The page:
Examine your tires closely to look for signs of aging, such as visible cracks or dry rot. If your tires show these symptoms, it’s a clear indication that they might be old. Remember that even if your tires appear to be in good shape, any tire that is six years old or more should be replaced with a new set to maintain optimal safety.
2. Check the Tires’ Sidewall Especially
On the sidewall of your tire, you will find the letters “DOT.” This indicates that the tire manufacturer adheres to the safety standards. These are set by the U.S. Department of Transportation (DOT) and the National Highway Traffic Safety Administration (NHTSA). Inspecting the sidewall is the first step in determining your tires’ age.
3. Find Tire Manufacturers Year
After the “DOT” letter, you’ll see a series of letters and numbers. Among these, focus on the last two numbers. These two digits represent the year your tires were manufactured. For instance, if the numbers are “20,” it means the tire was made in 2020, “15” indicates 2015, and “10” denotes 2010. Driving on a tire that is ten years old or more is extremely risky.
How much cracking in tires is ok?
Shallow surface cracking is generally acceptable, but deep or extensive cracks, especially in the sidewalls or across the tread, indicate potential risks and the best course of action will be tire replacement.
Are tires with cracked sidewalls safe?
No, tires with cracked sidewalls are not considered safe. They pose significant risks and should not be used for driving as they can lead to dangerous situations, including tire blowouts.
Why do tire sidewalls crack?
The tire sidewalls crack due to various factors including overloading, aging, and UV exposure.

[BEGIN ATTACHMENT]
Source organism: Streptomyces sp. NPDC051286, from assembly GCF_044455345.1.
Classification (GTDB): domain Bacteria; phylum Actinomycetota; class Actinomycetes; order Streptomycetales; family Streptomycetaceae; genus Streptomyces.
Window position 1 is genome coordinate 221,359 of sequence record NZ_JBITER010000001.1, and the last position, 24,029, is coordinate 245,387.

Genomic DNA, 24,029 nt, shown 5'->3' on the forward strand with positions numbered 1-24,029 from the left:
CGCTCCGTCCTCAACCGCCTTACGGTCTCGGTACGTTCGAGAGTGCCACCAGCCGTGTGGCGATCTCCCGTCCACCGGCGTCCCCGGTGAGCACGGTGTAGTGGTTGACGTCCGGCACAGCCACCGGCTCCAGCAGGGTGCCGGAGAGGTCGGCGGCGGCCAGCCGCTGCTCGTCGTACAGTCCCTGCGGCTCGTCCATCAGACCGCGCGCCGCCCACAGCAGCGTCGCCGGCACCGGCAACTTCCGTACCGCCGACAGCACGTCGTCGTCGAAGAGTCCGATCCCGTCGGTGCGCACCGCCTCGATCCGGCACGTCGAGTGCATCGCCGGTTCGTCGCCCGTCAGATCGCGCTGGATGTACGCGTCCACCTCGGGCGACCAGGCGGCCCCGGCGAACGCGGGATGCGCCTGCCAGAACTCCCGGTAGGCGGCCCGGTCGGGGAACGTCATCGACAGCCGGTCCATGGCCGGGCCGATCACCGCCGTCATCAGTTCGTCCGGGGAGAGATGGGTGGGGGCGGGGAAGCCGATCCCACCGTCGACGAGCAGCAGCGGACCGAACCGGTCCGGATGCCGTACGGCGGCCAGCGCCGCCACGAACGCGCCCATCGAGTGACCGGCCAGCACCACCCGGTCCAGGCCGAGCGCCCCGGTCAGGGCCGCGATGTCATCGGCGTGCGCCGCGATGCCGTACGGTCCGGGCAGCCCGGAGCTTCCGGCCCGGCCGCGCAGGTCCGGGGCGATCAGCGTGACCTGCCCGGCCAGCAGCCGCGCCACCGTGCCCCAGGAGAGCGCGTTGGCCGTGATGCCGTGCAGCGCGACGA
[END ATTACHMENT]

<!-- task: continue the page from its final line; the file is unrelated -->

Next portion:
Are cracks in tires normal?
Yes, cracking in tires can happen over time. But, the deep cracks are not considered safe. As the rubber loses its flexibility, cracks begin to form which can result in accidents.
Can you stop the tires from cracking?
Yes, you can stop the tires from cracking up to a certain extent. You can minimize it by regularly maintaining proper tire inflation, avoiding overloading, and storing tires in a cool dry place away from sunlight.
Summing it up, sidewall tire cracking is a common problem that poses risks to your driving safety. According to the cracking chart, you should limit driving or replace the tires if you see any cracks in the sidewall or dry rot that is deeper than 2mm.
As per DOT and NHTSA instructions, don’t use tires that are older than ten years. Moreover, regular inspection of your tires, maintaining proper inflation, and avoiding extreme temperatures prevent cracking and ensure a smoother journey.
Have you noticed any sidewall cracks on your car’s tires and what methods did you use to fix them? Share your experience in the comments!
I`m a current Law Enforcement Officer working within the Counterterrorism Bureau in New York State. I have been Camping for over 20 years. My styles of camping include tent, car, truck, van, and RV travel trailer. I have a YouTube channel where I teach all types of camping with an entertaining method: https://youtube.com/@TheSmallsRVAdventures